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I lead workshops at the British Library, on literature, language, art, history, and the culture of the book; and teach the history of printing at other institutions. I research language usage during the First World War, and lead the Languages and the First World War project. Author of Discovering Words, Discovering Words in the Kitchen, Evolving English Explored, Team Talk - sporting words & their origins, Trench Talk - the Language of the First World War (with Peter Doyle); How to Cure the Plague; The Finishing Touch; and Words and the First World War. As an artist I work in performance, public engagement, and intervention using drawing, curating, text, changing things and embroidery.


Sunday, 15 July 2012

The Case of Frederick Wright

There are many kids of bravery. My paternal grandfather attested in 1915, while the father of my father’s closest friend was a conscientious objector, who spent a period of the First World War in Wormwood Scrubs Prison, amongst other prisoners who were not allowed to talk to each other, being allowed to communicate only by singing hymns.

Reading last week the Pall Mall Gazette for 1916 I came across the following court report for 14 June 1916:

Man in Woman’s Clothing 

At Highgate Police Court this morning, fashionably dressed in a long blue navy coat, with college cap and veil, and white kid gloves, Frederick Wright, aged twenty-two, a valet, was brought up on remand charged with being an idle and disorderly person, clad in female attire, with giving a false description when registered as a lodger, and with being a deserter. Defendant lodged in the house of a Belgian lady, and gave the name of Katherine Woodhouse. The Bench ordered him to be handed over to a military escort.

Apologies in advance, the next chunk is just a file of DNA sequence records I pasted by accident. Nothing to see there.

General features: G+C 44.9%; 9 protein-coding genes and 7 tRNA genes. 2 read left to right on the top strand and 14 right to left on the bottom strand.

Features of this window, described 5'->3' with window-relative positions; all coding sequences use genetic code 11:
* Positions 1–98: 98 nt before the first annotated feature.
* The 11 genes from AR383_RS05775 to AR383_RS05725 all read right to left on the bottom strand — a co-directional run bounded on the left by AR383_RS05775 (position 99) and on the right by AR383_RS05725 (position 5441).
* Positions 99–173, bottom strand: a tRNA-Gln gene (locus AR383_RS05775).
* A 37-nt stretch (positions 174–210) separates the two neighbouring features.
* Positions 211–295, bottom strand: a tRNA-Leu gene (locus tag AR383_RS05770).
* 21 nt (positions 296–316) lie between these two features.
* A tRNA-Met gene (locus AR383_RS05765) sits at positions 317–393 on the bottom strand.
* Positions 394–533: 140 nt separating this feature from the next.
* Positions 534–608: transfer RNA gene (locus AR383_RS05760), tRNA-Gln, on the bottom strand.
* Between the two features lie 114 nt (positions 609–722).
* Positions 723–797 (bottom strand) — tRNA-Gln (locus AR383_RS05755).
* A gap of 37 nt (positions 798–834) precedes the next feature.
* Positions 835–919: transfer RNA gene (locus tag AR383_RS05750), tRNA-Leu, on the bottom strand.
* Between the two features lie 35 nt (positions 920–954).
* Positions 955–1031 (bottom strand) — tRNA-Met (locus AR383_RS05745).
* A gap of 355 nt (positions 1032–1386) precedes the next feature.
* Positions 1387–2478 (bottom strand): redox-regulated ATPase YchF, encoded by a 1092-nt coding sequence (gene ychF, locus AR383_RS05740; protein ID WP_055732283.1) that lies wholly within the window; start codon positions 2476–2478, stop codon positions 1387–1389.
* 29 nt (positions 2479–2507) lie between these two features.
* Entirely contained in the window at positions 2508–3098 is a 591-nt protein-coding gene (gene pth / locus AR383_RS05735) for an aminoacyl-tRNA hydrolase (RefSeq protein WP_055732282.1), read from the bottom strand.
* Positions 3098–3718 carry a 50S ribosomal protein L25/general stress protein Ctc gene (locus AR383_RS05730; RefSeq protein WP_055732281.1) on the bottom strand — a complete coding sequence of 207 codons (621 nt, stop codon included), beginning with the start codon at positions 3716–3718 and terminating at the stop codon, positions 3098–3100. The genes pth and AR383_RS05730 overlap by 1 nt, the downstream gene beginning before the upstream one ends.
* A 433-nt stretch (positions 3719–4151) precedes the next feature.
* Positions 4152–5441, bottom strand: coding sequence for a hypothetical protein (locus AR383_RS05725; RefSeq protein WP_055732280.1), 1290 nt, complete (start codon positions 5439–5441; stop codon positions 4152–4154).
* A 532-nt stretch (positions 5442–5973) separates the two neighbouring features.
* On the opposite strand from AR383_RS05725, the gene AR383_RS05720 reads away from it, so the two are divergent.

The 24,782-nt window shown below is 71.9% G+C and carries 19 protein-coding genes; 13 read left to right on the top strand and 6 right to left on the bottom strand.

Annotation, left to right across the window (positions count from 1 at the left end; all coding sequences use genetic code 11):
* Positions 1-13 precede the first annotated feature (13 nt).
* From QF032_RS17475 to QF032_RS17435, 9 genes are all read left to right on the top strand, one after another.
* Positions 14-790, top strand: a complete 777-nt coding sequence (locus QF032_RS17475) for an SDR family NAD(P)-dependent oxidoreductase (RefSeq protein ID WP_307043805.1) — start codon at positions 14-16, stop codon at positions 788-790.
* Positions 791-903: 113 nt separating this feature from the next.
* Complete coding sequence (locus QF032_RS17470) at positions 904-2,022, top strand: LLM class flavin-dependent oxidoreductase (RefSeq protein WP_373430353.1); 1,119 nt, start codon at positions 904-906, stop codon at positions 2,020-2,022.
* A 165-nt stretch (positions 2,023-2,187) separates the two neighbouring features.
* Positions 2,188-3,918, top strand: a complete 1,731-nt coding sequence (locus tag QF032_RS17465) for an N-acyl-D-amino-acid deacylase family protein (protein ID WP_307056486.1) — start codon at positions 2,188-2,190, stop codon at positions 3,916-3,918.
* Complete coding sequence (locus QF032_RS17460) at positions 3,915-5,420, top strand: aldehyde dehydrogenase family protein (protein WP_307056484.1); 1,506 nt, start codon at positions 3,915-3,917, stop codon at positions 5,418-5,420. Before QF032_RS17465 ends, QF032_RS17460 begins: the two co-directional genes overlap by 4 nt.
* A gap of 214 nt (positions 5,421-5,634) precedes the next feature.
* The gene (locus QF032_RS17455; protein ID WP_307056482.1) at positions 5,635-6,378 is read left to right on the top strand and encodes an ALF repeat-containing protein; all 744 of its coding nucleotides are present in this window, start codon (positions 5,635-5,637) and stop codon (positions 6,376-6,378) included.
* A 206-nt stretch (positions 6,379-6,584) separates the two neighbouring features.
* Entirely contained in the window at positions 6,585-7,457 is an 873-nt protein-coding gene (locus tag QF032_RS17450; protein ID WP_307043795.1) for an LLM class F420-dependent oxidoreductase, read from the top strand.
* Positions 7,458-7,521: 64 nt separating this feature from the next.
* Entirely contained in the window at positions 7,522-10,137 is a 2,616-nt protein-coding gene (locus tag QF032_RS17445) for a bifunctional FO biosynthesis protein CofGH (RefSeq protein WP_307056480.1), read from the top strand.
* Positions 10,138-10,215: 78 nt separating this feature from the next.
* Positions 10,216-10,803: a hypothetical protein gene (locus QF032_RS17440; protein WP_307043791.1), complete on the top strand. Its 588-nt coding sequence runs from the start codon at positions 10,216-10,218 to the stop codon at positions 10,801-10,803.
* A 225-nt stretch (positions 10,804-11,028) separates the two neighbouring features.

The sentence of the court clearly did consider him as an individual, but not with any individual concerns or circumstances that would do anything but force him into the required pattern of activity demanded of men of his age. While I hope that he was handed over to sympathetic authorities, what stands out is his putting himself in court in clearly outstandingly fashionable ladies’ clothes. I hope that such bravery helped him through whatever followed.

While thinking about this story I had in my mind the story of Achilles, whose mother Thetis, knowing the prophesy that her son would be killed in the course of the Trojan War, hides him from Odysseus when he comes looking to take Achilles along with him. Thetis hides her son by dressing him in women's clothes, a stratagem which Odysseus overcomes by setting up a false alarm, which Achilles reacts to by grabbing the nearest weapon.

Looking for parallels of this in the story of Frederick Wright, we see the dressing in 'female attire' to escape being taken off to fight, but then it becomes more difficult. Wright reacted to danger by employing a different sort of weapon - he reinforced his presentation by dressing so fashionably that observers noted the details. This is not a disguise, is the message he presents, it is the reality, and no-one is going to be able to deny it.

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